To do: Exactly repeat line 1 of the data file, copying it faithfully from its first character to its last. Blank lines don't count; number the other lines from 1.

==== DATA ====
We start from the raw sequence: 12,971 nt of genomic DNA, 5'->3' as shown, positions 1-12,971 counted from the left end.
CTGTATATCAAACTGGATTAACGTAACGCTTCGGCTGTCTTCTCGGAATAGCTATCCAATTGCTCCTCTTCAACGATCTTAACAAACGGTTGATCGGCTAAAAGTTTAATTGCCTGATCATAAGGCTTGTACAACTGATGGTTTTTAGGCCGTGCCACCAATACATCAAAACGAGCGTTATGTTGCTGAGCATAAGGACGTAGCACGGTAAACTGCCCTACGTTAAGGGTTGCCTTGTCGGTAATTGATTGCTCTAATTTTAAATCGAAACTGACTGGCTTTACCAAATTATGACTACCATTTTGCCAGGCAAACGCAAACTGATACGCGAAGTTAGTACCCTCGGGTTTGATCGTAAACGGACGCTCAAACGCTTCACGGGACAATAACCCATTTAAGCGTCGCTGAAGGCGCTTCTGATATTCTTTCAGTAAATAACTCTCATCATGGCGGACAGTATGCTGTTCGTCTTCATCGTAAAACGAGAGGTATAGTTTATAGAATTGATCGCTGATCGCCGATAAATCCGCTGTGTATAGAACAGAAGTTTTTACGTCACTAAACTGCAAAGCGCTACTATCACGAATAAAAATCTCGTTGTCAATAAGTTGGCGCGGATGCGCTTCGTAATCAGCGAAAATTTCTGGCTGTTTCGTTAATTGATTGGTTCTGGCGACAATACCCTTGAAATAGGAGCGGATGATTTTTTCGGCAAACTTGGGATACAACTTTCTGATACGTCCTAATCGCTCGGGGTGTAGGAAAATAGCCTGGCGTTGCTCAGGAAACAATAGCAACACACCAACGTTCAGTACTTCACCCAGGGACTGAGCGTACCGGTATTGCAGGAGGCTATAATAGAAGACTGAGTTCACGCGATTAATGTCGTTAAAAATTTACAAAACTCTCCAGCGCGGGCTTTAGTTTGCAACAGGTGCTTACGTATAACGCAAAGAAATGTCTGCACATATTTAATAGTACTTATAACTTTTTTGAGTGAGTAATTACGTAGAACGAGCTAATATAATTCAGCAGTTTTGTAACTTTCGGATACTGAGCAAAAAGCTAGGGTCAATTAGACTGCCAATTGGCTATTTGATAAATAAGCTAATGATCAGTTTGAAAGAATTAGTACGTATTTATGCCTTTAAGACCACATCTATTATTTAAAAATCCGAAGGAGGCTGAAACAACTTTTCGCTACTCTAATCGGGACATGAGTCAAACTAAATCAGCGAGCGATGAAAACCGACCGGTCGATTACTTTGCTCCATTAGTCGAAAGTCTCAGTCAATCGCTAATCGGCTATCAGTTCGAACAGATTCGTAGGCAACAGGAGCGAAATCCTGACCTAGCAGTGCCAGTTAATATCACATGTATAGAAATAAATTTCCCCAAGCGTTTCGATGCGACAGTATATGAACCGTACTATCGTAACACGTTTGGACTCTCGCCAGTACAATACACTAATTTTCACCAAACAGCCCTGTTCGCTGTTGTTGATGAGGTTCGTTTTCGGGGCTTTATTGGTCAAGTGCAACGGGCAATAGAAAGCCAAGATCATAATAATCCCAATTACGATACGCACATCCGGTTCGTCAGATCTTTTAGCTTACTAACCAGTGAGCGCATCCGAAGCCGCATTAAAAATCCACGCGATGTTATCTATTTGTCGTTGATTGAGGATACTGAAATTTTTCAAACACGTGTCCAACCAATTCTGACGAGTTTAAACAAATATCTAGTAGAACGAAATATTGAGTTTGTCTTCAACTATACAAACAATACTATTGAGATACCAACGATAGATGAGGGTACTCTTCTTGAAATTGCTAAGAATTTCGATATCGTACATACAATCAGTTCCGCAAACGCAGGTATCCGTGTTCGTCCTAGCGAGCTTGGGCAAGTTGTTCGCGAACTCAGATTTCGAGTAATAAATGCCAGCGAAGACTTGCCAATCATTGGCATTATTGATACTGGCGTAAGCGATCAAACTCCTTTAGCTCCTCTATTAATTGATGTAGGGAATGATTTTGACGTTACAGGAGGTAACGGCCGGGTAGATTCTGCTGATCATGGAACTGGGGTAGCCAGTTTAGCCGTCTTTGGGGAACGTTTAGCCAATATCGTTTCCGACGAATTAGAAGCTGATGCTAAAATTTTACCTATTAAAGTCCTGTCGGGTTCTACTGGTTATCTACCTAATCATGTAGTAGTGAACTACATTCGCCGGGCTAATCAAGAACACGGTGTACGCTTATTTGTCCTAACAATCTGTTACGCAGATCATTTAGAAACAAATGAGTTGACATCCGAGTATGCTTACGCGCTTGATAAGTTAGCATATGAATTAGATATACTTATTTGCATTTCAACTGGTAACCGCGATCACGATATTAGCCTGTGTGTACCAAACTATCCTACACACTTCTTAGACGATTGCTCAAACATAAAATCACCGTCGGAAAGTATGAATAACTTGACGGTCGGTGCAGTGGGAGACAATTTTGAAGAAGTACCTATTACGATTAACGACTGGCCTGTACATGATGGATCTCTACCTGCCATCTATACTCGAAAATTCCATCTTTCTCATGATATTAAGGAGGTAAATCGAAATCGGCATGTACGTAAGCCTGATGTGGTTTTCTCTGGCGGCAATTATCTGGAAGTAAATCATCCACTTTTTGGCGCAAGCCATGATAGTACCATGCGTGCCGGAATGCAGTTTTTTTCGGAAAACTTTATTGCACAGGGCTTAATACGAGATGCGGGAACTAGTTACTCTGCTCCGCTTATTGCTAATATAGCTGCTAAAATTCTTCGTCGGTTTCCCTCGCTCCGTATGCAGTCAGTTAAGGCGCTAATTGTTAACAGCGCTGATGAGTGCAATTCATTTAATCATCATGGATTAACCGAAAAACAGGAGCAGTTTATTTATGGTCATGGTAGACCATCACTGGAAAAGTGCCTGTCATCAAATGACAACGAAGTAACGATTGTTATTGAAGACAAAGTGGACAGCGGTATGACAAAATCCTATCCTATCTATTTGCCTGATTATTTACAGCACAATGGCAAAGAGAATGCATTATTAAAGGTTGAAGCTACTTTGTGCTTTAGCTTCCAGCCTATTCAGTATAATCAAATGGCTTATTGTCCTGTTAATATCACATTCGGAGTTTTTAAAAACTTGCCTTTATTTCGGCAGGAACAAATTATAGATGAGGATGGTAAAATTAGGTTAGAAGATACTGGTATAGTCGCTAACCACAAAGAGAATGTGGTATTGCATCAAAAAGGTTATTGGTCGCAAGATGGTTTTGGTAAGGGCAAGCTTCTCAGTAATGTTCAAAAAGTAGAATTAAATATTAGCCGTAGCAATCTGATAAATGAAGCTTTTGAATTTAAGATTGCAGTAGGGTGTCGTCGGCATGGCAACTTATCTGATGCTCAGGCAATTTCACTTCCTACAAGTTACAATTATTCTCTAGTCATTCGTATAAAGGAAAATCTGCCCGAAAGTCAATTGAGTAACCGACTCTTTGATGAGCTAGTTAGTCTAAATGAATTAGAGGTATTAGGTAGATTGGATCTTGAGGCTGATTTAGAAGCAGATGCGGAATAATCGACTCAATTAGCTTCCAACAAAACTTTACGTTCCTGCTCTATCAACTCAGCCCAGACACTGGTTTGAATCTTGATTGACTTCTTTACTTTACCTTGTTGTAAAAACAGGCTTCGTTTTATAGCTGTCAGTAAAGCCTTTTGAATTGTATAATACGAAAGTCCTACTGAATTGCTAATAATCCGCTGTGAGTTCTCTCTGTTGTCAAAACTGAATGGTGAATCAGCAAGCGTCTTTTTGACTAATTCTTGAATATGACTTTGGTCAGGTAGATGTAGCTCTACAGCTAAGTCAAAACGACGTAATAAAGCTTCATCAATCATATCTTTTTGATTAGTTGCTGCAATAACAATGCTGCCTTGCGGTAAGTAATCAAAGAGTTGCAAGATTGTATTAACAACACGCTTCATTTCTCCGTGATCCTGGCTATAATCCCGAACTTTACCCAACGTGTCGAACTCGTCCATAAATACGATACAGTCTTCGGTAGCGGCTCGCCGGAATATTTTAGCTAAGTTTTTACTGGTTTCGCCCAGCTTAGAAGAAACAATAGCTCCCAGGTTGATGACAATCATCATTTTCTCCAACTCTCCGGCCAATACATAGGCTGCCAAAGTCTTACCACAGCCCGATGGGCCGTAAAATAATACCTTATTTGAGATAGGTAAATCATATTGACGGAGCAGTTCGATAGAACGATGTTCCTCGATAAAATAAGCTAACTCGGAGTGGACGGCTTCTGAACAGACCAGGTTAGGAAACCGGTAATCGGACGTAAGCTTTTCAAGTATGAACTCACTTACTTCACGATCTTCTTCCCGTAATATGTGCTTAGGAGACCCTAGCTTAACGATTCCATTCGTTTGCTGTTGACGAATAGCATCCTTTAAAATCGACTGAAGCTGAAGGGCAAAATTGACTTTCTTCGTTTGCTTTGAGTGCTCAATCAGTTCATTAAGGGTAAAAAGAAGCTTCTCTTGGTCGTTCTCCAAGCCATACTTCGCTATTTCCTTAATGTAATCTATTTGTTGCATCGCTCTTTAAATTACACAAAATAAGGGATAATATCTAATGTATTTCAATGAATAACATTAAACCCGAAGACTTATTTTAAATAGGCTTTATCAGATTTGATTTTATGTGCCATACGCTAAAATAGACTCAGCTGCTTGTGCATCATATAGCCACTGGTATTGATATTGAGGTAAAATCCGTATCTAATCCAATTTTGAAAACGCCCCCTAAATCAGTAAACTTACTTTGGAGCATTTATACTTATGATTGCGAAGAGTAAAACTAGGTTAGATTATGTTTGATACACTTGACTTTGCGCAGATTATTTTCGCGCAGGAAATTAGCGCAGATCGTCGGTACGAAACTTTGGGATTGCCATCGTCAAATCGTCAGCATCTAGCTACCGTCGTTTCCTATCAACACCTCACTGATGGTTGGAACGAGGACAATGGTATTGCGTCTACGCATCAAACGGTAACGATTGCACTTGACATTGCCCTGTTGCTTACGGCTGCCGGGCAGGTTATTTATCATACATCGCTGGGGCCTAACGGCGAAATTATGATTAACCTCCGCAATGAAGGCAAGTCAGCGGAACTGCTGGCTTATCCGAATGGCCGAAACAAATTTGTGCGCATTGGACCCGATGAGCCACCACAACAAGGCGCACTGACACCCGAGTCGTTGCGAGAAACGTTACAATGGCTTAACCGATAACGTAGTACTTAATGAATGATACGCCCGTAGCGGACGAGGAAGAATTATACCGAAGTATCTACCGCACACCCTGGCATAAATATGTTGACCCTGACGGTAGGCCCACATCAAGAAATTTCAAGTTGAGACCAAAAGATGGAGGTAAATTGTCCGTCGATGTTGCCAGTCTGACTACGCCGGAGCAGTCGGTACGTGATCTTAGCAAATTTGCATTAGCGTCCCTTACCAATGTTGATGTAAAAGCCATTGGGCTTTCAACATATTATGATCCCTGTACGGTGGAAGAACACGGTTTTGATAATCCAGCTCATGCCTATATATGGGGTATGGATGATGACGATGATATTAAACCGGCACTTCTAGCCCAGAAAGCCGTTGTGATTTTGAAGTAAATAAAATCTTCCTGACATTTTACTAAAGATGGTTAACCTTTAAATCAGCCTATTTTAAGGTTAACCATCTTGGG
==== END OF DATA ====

We start from the raw sequence: 12,971 nt of genomic DNA, 5'->3' as shown, positions 1-12,971 counted from the left end.